***Trigger warning*** I’m talking about rape again. I don’t get too detailed, but do practice self-care, if you need to.
That said…I have some thoughts on recent events. I started a few different posts a few different times. But like I said, it’s a hard subject and sometimes the words don’t come easily.
Here’s the background, as I understand it, on the case where a student athlete from Stanford was convicted of raping a woman and handed a 6 month jail sentence by the judge. The first thing I read on this was, the victim’s letter to her rapist. What an incredibly strong woman to express her thoughts and anger and hurt so openly – to the court and then to all of us. After that, I read the convicted rapist’s father’s plea to the judge and more. I’ve got comments. Lots of them.
So, let’s get started, shall we?
1. Put yourself in her shoes. This woman describes, clearly and concisely what it was like to realize, little by little, that she was attacked. She tells us about noticing pine needles in her hair – “the flora and fauna,” as the SANE nurse called it. (SANE stands for Sexual Assault Nurse Examiner)
Yes, she was drinking. Yes, she drank so much that she passed out. It’s easy to think, “That wouldn’t happen to me because I’d never put myself in that situation.” But it just doesn’t matter. You could be drugged. You could be assaulted without the rapist caring if you’re passed out. You don’t have to be a woman or at a college party or have anything at all in common with this woman.
But it’s important to identify with her because this could be any of us. This has been someone you know. Therefore, it is your problem too.
2. Tell someone. I wish we all had family to lean on or friends who will stand by us when we need it, but I know that’s just not the case. If you do, though, and you’ve been sexually assaulted, tell them. This woman ‘spared’ her parents until she read about what happened. I didn’t tell my parents right away either. And I’ll never forget the night I did. Talk about hard…but like her family, mine held me. Mine believed me.
If not your family, perhaps friends that will tell you they’re sorry and cry with you. Or call a hotline (1-800-656-HOPE or 1-800-656-4673) where you’ll certainly be believed and feel supported.
No matter where you find to turn, you are not alone. Sadly, there are many men and women who’ve been in your shoes. We’ll be there for you.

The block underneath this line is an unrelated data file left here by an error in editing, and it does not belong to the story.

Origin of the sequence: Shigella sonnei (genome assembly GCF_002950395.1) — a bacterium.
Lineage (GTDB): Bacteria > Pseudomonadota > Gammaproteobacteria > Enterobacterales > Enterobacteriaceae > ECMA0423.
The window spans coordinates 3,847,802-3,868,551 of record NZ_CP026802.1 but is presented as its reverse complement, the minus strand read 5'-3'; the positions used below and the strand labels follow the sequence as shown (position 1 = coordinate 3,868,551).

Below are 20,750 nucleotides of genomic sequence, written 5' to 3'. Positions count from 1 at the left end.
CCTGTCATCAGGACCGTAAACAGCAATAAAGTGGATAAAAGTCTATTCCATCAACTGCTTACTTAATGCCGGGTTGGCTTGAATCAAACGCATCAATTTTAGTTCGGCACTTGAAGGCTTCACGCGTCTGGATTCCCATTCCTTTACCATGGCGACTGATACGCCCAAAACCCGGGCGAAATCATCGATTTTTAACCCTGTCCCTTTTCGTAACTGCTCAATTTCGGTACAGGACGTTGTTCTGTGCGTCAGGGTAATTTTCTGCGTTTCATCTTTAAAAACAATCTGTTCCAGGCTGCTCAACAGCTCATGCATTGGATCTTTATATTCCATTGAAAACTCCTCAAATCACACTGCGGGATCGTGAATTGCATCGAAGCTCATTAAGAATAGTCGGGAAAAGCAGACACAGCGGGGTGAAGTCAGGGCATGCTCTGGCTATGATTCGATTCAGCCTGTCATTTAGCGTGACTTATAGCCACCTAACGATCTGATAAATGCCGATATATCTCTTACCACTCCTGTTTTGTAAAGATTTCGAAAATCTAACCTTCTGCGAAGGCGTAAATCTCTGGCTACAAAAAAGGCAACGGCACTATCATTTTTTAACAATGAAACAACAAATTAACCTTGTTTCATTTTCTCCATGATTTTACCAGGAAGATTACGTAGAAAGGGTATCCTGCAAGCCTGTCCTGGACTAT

3. Many people are disturbed by Brock Turner’s father’s comment about “20 minutes of action.” I agree, it’s awful. But what disturbs me more is in the last paragraph of his letter to the judge. He said that his son, “has never been violent to anyone including his actions on the night of Jan 17th 2015.”
That makes me so angry and sick. It’s a punch to the gut. Not for me as a survivor of rape, but for me as a human being.
His whole letter seems to boil down to ‘boys will be boys and my son’s not all that bad,’ and that’s just nauseating. Boys will be men some day and, therefore, should be brought up understanding that their actions (no matter 20 minutes in length or 20 seconds) effect others. Your son’s actions were violent on that night and while you may love your son, you’re doing him no favor by patting him on the back and encouraging him to educate others on the dangers of promiscuity. The dangers of that are pregnancy and STDs. Fingering an unresponsive woman in the dirt is something you and your son and the rest of the world needs to grasp – is something else altogether. And it’s wrong. Horrible. And, yes, violent.
4. There are good people. Some ride bikes. Some catch you in the bathroom to let you know your drink has been drugged. Some have the difficult task of cleaning the flora from your hair and nails during a rape exam. Take a deep, refreshing breath, and know that they are there.
So, that’s that. Some rambling thoughts about one of the hot button issues in the news lately. Take them for what they are and do with them what you may. Hopefully, though, you’ll keep the conversation going…